It is difficult to identify specific factors that influence the market as a whole. The stock market is a complex, interrelated system of large and small investors making uncoordinated decisions about a huge variety of investments. "The market," so to speak, is not a living entity, rather, it is just shorthand for the collective values of individual companies.

There are basic economic principles that can help explain any up and down market movements and with experience and data, there are more specific indicators market experts have identified as being significant.

The Basics: Supply and Demand

In a market economy, any price movement can be explained by a temporary difference between what providers are supplying and what consumers are demanding. This is why economists say that markets tend towards equilibrium, where supply equals demand. This is how it works with stocks; supply is the amount of shares people want to sell, and demand is the amount of shares people want to purchase.

If there is a greater number of buyers than sellers (more demand), the buyers bid up the prices of the stocks to entice sellers to get rid of them. Conversely, a larger number of sellers bids down the price of stocks hoping to entice buyers to purchase.

Individually, security instruments like stocks and bonds are dependent on the performance of the issuing entity (business or government) and the likelihood the entity will be valued more highly in the future (stocks) or be able to repay its debts (bonds). (For more, see: Stocks vs. Bonds.)

Widely Accepted Market Indicators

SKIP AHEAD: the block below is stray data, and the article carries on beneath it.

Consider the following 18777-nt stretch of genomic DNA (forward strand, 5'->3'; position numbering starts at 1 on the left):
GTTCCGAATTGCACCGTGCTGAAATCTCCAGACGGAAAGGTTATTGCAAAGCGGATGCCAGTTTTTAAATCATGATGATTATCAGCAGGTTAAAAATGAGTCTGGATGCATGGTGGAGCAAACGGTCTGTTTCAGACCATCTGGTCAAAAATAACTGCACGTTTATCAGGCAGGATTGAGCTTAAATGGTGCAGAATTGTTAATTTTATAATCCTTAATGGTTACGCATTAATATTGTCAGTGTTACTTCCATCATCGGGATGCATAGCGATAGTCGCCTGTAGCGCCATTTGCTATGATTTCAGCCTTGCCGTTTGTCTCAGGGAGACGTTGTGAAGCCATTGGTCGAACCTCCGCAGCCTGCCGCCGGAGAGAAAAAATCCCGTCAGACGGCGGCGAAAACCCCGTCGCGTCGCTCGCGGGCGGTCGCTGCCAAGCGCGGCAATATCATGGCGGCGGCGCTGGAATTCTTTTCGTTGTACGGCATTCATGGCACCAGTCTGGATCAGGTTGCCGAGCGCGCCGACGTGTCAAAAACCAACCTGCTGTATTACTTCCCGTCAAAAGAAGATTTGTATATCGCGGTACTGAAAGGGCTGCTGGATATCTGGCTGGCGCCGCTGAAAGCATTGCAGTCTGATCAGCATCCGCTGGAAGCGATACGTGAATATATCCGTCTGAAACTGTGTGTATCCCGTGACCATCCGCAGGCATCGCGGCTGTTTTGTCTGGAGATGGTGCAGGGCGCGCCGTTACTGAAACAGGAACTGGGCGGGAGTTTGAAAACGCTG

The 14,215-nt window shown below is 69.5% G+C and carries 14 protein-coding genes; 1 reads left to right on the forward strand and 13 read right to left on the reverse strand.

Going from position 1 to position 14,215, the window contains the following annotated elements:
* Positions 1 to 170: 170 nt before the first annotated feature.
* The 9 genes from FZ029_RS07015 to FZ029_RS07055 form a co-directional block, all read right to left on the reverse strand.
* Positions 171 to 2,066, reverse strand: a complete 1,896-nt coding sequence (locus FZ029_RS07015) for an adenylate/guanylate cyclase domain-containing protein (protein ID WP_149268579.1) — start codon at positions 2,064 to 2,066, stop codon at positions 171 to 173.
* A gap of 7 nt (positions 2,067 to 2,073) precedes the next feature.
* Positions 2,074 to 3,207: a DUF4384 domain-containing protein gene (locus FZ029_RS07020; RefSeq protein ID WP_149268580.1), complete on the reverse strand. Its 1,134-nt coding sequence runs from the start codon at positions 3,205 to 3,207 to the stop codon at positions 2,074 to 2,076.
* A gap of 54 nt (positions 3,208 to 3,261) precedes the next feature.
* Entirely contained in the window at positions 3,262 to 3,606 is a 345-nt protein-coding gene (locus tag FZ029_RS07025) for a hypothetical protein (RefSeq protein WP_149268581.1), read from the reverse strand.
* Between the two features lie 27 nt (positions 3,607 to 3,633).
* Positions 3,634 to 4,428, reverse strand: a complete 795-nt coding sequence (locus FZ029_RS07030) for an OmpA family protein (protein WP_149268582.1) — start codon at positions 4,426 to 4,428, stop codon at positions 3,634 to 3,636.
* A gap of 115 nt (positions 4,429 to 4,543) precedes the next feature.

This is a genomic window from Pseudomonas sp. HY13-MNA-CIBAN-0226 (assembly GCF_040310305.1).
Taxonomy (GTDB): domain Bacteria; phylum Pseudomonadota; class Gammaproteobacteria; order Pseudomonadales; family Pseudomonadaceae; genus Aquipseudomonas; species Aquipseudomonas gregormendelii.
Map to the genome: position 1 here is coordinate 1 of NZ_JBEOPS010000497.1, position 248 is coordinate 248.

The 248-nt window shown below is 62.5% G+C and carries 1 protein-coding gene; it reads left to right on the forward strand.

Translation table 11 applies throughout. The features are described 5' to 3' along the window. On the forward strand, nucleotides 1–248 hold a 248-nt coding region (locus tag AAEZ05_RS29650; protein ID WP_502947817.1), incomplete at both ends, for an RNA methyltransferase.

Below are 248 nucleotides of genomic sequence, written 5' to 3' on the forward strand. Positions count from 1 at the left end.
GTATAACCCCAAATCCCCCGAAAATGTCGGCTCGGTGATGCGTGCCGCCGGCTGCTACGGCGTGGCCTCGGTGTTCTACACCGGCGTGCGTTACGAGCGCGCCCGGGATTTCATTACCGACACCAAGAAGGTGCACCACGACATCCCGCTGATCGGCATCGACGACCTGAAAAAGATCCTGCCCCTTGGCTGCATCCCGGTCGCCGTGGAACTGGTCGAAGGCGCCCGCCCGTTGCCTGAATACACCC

This begs a new question: What creates more buyers or more sellers?

Confidence in the stability of future investments plays a large role in whether markets go up or down. Investors are more likely to purchase stocks if they are convinced their shares will increase in value in the future. If, however, there is reason to believe that shares will perform poorly, there are often more investors looking to sell than to buy. Events that affect investor confidence include:

  • Wars or other conflicts
  • Concerns over inflation or deflation
  • Government fiscal and monetary policy
  • Technological changes
  • Natural disasters / extreme weather fluctuations
  • Corporate or government performance data

For example, the largest single-day decrease in the history of the Dow Jones Industrial Average (DJIA) took place on Sept. 17, 2001. The market "lost" (traded down) 7.1% of its value. This move is largely attributed to the Sept. 11 terrorist attacks in the United States, which created a lot of uncertainty about the future. Therefore, the market had many more sellers than buyers. (For related reading, see: How September 11 Affected the U.S. Stock Market.)

Interest rates are also believed to play a major role in the valuation of any stock or bond. There are several reasons for this, and there is some debate about which is most important. First, interest rates affect how much investors, banks, businesses and governments are willing to borrow, therefore affecting how much money is spent in the economy. Additionally, rising interest rates make certain "safer" investments (notably U.S. Treasuries) a more attractive alternative to stocks. (For related reading, see: How Interest Rates Affect the U.S. Markets.)